The last time the town was able to recycle its glass was in 2007. Since then glass at the recycle depot has been sent to the landfill.
But municipalities in central Alberta are doing the same thing. After 2007 the desire for certain materials such as glass and cardboard dropped and towns such as Ponoka do not have a place to put it.
Betty Quinlan, director of corporate services, says Ponoka received $38,000 in 2007 in recycling revenue but recyclers now do not want certain waste.
Since 2008, Rod Carrick, public works foreman has had a challenge finding a place to take corrugated cardboard as well. “There was actually a market for this stuff years ago.”
Despite most products having a recycle symbol, finding a company willing to take the product is a challenge.
“That’s the problem that happens with a lot of things with recycling,” added Carrick.
He remembers when recycled glass was used for stucco on buildings but the product is not used as much. Tin however is sold to Harper’s Metals and town workers ship the metal to Red Deer.
One of the reasons the town has maintained the recycling depot is there is a strong desire from residents to recycle.
He also feels people would be upset with the change.
The problem is a question of economics, says Wes Muir, business consultant and former media advisor for Waste Management Canada. “It has a very low value.”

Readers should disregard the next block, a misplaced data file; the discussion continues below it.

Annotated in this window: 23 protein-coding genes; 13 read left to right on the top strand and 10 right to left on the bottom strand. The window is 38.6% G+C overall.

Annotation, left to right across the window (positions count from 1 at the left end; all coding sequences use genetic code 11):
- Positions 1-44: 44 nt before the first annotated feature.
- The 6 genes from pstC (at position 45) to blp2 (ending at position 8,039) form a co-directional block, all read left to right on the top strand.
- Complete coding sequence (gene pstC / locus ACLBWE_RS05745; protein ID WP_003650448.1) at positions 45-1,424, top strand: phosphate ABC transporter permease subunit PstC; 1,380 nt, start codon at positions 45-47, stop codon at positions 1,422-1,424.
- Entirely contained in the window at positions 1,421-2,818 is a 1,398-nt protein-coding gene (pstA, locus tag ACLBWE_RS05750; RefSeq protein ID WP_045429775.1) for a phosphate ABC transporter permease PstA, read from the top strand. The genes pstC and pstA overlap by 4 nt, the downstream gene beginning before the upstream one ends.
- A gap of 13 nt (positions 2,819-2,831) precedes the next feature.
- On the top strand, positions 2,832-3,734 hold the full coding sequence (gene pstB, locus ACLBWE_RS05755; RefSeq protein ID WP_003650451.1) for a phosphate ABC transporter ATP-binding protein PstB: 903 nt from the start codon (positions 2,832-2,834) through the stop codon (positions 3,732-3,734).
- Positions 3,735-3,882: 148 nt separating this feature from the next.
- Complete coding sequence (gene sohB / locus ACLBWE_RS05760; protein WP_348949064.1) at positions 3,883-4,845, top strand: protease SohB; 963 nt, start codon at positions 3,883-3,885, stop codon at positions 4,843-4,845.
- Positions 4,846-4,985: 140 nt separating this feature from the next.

Collecting and processing the materials far outweighs the return on investment and companies are reluctant to take on a product that does not make them money. The glass also has limited uses.
“The making of glass is very energy intensive,” said Muir.
Materials such polyethylene terephthalate (PET), which is used to make pop bottle and high density polyethylene (HDP) are being used more frequently by companies as they are easier to recycle.
And waste streams are constantly evolving; newsprint used to be the largest recycled material but now electronic products are leading the way. The challenge is finding a way to recycle certain products.
“Technically anything is recyclable but can it be done economically?” said Muir.
The dilemma for municipalities is finding a way to meet people’s desire to recycle.
Carrick says municipalities such as Olds, Lacombe and Wetaskiwin also do not have any options to recycle their glass.
In 2010 Ponoka received $4,000 in recycling revenue and in 2011 received $19,000.